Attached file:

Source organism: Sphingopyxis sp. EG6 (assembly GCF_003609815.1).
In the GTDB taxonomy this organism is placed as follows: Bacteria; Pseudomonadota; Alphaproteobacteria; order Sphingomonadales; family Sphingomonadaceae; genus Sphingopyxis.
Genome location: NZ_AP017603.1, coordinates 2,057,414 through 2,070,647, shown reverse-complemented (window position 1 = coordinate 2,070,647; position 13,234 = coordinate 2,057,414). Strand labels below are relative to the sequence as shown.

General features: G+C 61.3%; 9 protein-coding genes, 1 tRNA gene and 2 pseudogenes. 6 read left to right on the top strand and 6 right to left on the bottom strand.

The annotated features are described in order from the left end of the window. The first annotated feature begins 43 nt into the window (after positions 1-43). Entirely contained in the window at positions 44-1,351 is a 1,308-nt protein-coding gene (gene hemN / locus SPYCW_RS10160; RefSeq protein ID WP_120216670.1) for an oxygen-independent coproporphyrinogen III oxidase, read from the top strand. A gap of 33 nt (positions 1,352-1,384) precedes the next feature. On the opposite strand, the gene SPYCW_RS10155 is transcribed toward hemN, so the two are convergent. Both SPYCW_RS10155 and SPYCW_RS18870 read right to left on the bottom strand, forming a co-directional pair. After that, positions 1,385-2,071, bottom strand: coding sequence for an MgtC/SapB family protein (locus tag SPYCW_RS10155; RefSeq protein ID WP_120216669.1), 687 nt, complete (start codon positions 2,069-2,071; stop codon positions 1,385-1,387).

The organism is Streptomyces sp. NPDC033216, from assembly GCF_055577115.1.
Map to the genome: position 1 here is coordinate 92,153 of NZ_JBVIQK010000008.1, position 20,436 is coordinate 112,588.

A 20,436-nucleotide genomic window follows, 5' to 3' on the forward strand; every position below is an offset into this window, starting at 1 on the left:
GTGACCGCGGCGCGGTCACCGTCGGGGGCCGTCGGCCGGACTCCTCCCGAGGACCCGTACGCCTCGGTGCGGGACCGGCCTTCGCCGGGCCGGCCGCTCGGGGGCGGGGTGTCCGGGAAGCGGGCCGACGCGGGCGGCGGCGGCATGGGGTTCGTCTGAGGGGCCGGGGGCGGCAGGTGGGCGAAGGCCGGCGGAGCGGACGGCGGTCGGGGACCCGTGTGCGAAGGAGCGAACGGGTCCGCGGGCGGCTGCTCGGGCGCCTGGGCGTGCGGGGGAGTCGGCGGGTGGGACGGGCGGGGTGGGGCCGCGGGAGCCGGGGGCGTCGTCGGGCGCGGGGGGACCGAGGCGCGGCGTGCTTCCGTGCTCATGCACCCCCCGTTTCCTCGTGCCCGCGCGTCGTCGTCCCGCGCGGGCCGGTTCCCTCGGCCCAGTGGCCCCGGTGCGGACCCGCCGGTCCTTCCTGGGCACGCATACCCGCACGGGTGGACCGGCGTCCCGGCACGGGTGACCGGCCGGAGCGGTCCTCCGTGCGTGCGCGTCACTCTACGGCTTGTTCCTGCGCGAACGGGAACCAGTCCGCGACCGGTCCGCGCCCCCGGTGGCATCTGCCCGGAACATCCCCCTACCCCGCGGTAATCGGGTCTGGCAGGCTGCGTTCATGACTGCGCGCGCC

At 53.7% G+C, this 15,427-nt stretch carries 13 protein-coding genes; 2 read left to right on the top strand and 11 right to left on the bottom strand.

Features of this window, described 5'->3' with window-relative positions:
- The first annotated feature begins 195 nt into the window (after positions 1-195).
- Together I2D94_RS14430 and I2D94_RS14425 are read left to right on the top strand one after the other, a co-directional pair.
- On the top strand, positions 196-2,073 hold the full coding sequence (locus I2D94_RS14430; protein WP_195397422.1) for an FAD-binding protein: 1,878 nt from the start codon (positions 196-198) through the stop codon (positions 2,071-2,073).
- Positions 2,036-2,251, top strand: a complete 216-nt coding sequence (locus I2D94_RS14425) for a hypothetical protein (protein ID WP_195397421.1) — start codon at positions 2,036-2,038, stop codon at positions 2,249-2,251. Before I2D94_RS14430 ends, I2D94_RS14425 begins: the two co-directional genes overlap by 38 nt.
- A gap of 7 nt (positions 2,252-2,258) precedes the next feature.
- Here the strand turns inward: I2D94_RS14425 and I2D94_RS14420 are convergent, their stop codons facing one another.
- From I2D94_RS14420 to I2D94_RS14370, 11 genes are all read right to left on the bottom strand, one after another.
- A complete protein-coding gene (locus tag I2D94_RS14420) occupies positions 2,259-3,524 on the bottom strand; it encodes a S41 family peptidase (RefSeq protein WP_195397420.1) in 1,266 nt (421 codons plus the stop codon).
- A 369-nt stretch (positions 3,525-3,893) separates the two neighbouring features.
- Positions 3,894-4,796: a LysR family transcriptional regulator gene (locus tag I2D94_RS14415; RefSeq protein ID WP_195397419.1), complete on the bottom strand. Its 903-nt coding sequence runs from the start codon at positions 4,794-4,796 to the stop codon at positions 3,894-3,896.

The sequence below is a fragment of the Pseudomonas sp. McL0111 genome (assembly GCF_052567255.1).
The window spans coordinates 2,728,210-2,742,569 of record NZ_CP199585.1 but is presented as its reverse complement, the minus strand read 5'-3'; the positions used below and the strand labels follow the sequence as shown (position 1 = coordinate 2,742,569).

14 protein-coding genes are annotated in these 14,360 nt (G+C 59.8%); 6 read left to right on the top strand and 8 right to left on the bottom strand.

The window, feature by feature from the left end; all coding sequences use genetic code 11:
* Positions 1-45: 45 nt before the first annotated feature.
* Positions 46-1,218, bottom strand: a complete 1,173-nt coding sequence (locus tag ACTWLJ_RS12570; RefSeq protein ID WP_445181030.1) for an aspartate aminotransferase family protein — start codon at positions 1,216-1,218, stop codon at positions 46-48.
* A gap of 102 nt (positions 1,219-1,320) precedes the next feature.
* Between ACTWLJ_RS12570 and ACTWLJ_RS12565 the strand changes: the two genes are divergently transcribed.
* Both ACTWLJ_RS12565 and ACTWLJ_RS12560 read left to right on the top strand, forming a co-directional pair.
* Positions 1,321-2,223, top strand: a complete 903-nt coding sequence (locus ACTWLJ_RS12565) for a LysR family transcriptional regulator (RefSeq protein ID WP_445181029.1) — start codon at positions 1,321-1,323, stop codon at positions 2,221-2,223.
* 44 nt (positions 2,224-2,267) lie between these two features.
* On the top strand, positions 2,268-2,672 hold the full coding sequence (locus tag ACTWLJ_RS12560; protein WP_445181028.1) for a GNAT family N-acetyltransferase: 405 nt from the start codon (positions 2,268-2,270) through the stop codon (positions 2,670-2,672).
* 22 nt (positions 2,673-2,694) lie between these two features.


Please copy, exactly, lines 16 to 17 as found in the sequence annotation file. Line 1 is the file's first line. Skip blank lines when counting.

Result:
- A gap of 7 nt (positions 2,252-2,258) precedes the next feature.
- Here the strand turns inward: I2D94_RS14425 and I2D94_RS14420 are convergent, their stop codons facing one another.